Students have access to the Washington University Career Centers, where the staff is ready to critique a résumé, discuss a career search, or provide career resources. Career preparation covers all four years with seminars ranging from “How to Find an Internship” to “Interviewing Skills.” Approximately 200 companies recruited on campus in a recent year including Microsoft, Bloomingdales, Teach for America, and Bank of America. Wash. U. also offers an opportunity to build connections with alumni through a database called Career Connections.

An education at Wash. U. fosters a continued desire for learning, and many students choose to continue with graduate study. In fact, thirty-three percent of the Class of 2007 planned to go to graduate school immediately, and eighty-five percent said they planned further graduate or professional education some time in the future. Wash. U. prepares students for success in master’s degree and Ph.D. programs. Some students even pursue further study in one of the graduate programs offered through the university’s seven schools.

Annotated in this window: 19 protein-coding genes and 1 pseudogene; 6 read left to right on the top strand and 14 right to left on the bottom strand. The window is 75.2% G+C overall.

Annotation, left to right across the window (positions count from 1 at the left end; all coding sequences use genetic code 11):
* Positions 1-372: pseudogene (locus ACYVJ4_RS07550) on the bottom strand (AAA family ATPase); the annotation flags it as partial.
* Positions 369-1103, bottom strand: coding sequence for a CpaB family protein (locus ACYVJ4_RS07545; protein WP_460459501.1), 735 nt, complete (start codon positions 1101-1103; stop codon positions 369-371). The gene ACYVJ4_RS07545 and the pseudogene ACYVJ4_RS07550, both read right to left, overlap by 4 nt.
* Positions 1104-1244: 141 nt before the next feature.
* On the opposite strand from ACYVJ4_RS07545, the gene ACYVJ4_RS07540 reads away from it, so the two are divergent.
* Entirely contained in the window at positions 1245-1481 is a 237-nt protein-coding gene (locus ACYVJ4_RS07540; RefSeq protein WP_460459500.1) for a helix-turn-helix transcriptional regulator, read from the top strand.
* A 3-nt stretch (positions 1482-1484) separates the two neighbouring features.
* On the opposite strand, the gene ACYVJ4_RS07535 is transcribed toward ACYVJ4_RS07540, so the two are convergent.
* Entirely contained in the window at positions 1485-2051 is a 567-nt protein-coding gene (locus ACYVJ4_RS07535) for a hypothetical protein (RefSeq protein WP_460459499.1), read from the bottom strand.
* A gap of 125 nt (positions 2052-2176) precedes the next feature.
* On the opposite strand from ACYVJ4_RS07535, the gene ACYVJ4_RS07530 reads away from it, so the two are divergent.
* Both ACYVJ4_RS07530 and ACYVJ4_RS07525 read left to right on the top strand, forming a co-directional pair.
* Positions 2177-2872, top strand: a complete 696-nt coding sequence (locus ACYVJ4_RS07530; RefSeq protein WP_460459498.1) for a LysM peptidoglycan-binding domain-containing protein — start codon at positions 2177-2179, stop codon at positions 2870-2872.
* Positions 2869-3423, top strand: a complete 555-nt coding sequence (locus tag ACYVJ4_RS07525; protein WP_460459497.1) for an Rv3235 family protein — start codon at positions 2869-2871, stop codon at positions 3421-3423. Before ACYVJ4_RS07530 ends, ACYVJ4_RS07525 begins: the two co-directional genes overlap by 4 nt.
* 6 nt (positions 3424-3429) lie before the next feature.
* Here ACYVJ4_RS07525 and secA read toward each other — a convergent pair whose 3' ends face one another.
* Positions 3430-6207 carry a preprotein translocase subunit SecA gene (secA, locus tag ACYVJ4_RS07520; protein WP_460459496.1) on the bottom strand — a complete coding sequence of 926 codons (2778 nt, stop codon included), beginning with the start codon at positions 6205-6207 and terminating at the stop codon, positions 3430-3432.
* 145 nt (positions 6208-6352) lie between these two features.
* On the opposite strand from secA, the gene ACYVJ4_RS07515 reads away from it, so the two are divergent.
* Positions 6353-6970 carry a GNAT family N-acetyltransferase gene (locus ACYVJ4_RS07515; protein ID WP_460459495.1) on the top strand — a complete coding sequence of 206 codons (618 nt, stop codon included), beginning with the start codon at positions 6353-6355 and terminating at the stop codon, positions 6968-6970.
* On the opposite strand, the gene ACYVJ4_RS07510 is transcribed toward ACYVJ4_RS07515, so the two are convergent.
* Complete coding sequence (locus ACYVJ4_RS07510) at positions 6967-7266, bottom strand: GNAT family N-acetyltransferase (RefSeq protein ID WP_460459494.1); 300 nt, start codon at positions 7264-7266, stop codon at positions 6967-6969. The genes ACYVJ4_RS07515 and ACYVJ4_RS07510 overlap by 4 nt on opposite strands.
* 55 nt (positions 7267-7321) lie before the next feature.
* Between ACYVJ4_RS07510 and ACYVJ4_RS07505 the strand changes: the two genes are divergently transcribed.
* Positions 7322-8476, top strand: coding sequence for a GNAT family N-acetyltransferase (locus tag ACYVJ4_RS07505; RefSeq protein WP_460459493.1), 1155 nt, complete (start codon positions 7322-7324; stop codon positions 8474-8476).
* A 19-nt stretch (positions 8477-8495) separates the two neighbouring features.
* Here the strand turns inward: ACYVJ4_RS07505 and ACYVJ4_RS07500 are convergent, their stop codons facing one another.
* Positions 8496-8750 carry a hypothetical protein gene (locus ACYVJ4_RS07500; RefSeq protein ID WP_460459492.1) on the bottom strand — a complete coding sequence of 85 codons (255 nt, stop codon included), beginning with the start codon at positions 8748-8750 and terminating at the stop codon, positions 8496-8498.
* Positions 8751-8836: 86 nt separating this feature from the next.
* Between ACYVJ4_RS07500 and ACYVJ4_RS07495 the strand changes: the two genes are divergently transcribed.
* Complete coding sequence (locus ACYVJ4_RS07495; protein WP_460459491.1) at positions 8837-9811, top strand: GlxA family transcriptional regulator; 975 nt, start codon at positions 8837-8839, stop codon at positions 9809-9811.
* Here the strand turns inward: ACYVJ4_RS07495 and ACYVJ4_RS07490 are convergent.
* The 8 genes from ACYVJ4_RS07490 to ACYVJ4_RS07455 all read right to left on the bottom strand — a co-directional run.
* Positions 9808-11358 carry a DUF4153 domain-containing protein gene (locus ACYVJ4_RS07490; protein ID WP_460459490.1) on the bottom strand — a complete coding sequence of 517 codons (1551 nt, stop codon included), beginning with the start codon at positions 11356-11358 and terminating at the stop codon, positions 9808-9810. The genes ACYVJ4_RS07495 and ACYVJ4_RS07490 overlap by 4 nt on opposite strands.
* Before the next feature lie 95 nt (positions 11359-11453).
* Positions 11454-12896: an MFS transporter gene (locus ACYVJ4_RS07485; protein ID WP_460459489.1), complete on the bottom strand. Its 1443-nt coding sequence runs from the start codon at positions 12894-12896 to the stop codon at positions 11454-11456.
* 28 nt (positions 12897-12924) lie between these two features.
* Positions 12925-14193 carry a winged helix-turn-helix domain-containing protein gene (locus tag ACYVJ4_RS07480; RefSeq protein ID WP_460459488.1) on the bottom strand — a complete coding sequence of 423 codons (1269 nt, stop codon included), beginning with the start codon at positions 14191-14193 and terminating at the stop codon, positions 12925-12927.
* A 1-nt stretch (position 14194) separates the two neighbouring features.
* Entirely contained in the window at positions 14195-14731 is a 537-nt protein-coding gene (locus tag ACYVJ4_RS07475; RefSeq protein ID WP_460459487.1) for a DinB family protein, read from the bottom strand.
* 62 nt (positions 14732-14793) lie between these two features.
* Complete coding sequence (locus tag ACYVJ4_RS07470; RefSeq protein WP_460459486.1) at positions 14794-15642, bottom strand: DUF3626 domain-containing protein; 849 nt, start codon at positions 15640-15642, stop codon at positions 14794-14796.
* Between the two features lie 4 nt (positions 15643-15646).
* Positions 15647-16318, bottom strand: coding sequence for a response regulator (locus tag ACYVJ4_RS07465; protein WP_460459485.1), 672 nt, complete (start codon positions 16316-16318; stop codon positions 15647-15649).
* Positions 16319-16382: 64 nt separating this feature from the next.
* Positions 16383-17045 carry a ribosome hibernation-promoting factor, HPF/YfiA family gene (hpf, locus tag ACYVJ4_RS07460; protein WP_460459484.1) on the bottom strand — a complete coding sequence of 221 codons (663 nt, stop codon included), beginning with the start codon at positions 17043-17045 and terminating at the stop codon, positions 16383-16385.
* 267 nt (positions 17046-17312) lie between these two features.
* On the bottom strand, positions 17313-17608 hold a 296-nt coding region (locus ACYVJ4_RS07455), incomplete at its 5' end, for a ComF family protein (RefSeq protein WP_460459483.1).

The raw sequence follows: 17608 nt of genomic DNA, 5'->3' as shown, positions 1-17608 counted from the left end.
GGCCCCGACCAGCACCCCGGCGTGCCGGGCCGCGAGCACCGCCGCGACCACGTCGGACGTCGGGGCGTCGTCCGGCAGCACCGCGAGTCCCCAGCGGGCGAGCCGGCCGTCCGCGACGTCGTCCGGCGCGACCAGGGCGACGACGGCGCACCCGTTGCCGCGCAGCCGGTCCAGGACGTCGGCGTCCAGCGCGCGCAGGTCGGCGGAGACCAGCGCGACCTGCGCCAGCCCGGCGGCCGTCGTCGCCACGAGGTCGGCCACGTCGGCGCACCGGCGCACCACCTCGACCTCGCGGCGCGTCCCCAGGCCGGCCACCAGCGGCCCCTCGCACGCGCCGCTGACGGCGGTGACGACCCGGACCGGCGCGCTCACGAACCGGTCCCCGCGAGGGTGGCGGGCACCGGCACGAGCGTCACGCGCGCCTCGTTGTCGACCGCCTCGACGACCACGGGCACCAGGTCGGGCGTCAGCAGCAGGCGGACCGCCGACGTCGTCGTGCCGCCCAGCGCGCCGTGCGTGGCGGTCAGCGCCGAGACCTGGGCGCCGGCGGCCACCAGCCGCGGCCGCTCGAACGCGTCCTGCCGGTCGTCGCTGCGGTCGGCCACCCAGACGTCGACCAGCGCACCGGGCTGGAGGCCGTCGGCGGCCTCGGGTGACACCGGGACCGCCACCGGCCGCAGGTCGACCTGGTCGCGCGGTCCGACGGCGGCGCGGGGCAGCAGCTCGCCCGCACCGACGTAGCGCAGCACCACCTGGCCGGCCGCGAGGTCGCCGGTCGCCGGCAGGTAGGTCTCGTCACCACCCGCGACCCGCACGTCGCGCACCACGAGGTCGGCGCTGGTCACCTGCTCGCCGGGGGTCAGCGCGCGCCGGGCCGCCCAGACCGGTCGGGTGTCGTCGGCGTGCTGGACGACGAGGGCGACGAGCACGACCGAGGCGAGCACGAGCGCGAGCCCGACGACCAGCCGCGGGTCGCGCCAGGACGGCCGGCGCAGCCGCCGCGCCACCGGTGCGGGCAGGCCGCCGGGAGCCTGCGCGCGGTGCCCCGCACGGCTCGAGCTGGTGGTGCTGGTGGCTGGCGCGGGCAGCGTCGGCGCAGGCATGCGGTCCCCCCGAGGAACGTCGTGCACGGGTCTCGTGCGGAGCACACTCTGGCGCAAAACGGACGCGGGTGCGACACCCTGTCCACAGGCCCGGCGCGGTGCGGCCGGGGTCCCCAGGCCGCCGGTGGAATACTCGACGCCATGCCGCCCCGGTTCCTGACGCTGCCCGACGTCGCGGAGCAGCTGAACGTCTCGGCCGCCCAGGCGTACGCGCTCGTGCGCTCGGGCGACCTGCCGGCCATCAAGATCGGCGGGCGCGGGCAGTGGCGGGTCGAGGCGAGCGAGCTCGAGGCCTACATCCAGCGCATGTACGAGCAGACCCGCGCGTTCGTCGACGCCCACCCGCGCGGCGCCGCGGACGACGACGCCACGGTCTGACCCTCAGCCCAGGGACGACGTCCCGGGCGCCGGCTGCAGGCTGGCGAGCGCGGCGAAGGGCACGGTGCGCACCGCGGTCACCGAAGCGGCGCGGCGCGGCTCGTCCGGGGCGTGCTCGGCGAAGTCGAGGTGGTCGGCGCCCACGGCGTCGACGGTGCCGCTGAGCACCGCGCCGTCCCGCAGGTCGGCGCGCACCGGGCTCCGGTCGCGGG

I value being able to double major and take other courses I find interesting. I studied Irish literature through a freshman program and attended plays in Ireland. Nothing is watered down. These courses are very substantive and challenging. —Chase Sackett, College of Arts & Sciences, 2010

Famous Grads

  • Clark Clifford, Former Secretary of Defense
  • Ken Cooper, Pulitzer Prize-winning Journalist
  • David Garroway, Host of NBC-TV’s Today Show
  • Frank Gladney, Founder of 7-UP